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The dreaded shoes and orthotics problem - teenager.

(17 Posts)
Runningtokeepstill Thu 25-Aug-16 16:12:43

Ds is now 17. He used to have orthotics and it was a nightmare as he has inherited the family trait (on both sides of the family unfortunately) of a very high instep. Coupled with this he has my foot issues: needs a deep toe box but narrow heel area, plus has extremely sensitive feet. On top of this he has chronic pain and pain amplification syndromes which make uncomfortable feet feel even worse.

He stopped using orthotics partly because he couldn't easily get shoes to fit his high instep and still have room for the orthotic inserts. And he got too old for paediatric support, so fell off the radar.

Now he's been told he should start using orthotics again. But with what shoes? We used to buy Ricosta but he's not keen as they look like school shoes and he's at college. We haven't found any trainers that fit his feet and feel comfortable (stiff heels at the back or too slack) even without orthotics. We spent hours last year trying.

Anyone got any suggestions?

PolterGoose Thu 25-Aug-16 17:59:17

Message withdrawn at poster's request.

Runningtokeepstill Thu 25-Aug-16 22:28:18

Can't get the orthotics to go in Clarke's shoes.

Ds usually has Velcro too due to problems with fine motor skills but that can be an issue as the high instep can mean the Velcro on some shoes doesn't have enough overlap and pings open.

BusStopBetty Fri 26-Aug-16 07:28:42

Probably not fashionable enough if he doesn't want formal shoes, but Hotter shoes have removable insoles so you can replace with orthotics.

Otherwise try a specialist shoe shop for advice?

BusStopBetty Fri 26-Aug-16 07:29:34

Oh and elastic laces might be an option instead of Velcro?

Runningtokeepstill Fri 26-Aug-16 08:46:11

Thanks BusStopBetty, I only think of Hotter as being for women's shoes.

There are some trainer style shoes on their website that may be ok and as you say he could use the stretchy laces. Now I need to find somewhere where he can try them on. It's pointless ordering shoes off the internet in our family as it's so hard to get the right fit, even with brands we've already worn before.

Fortunately, ds isn't into fashionable brands so if something looks trainerish that will be ok

zzzzz Fri 26-Aug-16 09:01:53

Not much help but our best shoes so far have been standard Brogues (mine are girls so Clarks but for boys IF their feet have stopped growing go really expensive it IS worth it Loakes (sp?) do skinny heel wider toe I think, Barkers too), Doc Martens can be adapted to Velcro and stopped a 3 year limp in my teenage feet, and more recently some of the ankle high boots in Clarks can be surprisingly good.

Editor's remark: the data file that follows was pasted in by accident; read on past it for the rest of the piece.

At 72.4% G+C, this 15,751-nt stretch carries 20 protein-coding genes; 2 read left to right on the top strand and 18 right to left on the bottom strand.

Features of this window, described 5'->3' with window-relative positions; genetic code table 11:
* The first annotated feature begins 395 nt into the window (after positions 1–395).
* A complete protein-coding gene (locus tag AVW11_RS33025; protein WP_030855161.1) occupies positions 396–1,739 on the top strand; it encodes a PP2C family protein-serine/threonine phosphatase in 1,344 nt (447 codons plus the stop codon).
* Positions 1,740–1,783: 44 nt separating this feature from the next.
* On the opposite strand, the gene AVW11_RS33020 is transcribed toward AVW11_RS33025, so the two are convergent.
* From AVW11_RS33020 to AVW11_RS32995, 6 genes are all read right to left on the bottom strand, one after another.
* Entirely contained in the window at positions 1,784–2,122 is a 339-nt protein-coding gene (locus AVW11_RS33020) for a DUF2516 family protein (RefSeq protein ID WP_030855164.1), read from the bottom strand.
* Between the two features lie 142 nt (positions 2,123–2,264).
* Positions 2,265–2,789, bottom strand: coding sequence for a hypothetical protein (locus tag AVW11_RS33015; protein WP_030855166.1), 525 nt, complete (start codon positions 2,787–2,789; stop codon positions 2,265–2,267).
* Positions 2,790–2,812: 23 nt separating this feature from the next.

A good sports shop should be able to fit almost any foot for trainers. Go as early as you can as they are about as awful a shopping experience as you will ever have.

Runningtokeepstill Fri 26-Aug-16 15:50:12

I'll look into the brands you've suggested, zzzzz, the only issue with something other than Clarke's is finding somewhere to try them on. Also, what constitutes a good sports shop? As none of us are very sporty I genuinely don't know where to start. We have a couple of branches of the one in the minimum wage dispute nearby but they don't do fitting afaik. It's hard enough to find someone to pull out the correct size.

I'd consider a trip to London if there's a good chance of getting something that works for him. He wasn't over keen on the hotter shoes when we looked online.

enterthedragon Sun 28-Aug-16 16:49:46

Have you tried looking at piedro footware? But they only do a few different styles.

mary21 Sun 28-Aug-16 19:13:39

For good sports shop look at somewhere like sweat shop who will look at feet for pronation / over pronation . Look for running shoes. Once you know what you need you can often pick them up at outlet stores.
If you look on the foot solutions website you can get an idea likely brands shoes but warning they cost ££££££ and adults only

Ineedmorepatience Sun 28-Aug-16 23:38:14

You might find walking shoes/boots better than trainers.

Dd3 has all kinds of foot/ankle issues and orthotics. She wears walkijg boots from mountain warehouse. You can usually get the insoles out and they are usually fairly supportive.

Dd3 also has a pair of Salomon Off road trainers that her orthotics dont fit into but because they have good support the physio said they are fine for general messing around. The insoles do come out but her orthotics are too thick to fit in.

Good luck

Cakescakescakes Tue 30-Aug-16 14:38:50

We have had good luck with Geox for my ds. Very wide toe area and narrow heel. They have a removable insole as well and do casual and school styles. Our local independent shoe shop stocks them. We are still in Velcro size wise but have you looked at lock laces or the silicone no tie lace alternatives you can pick up on eBay?

Unlockable Tue 30-Aug-16 14:41:31

Piedros. Surely? My son has them and they aren't that bad. And look the same as any other boys shoe.
Like this

Runningtokeepstill Sun 04-Sep-16 20:56:30

Thanks all. Have found some trainers in a running shop while on holiday and they're quite supportive and a comfortable fit. The shop owner was very good about getting the right fit for ds. He's getting better at tying the laces so may not need lock laces.

Ineedmorepatience Sun 04-Sep-16 22:18:33

Good news running smile

babbafishbabe Wed 07-Sep-16 19:24:11

Geox all the way here.... Two DS one with insoles and other wit DAFO's

PolterGoose Wed 07-Sep-16 21:11:32

Message withdrawn at poster's request.

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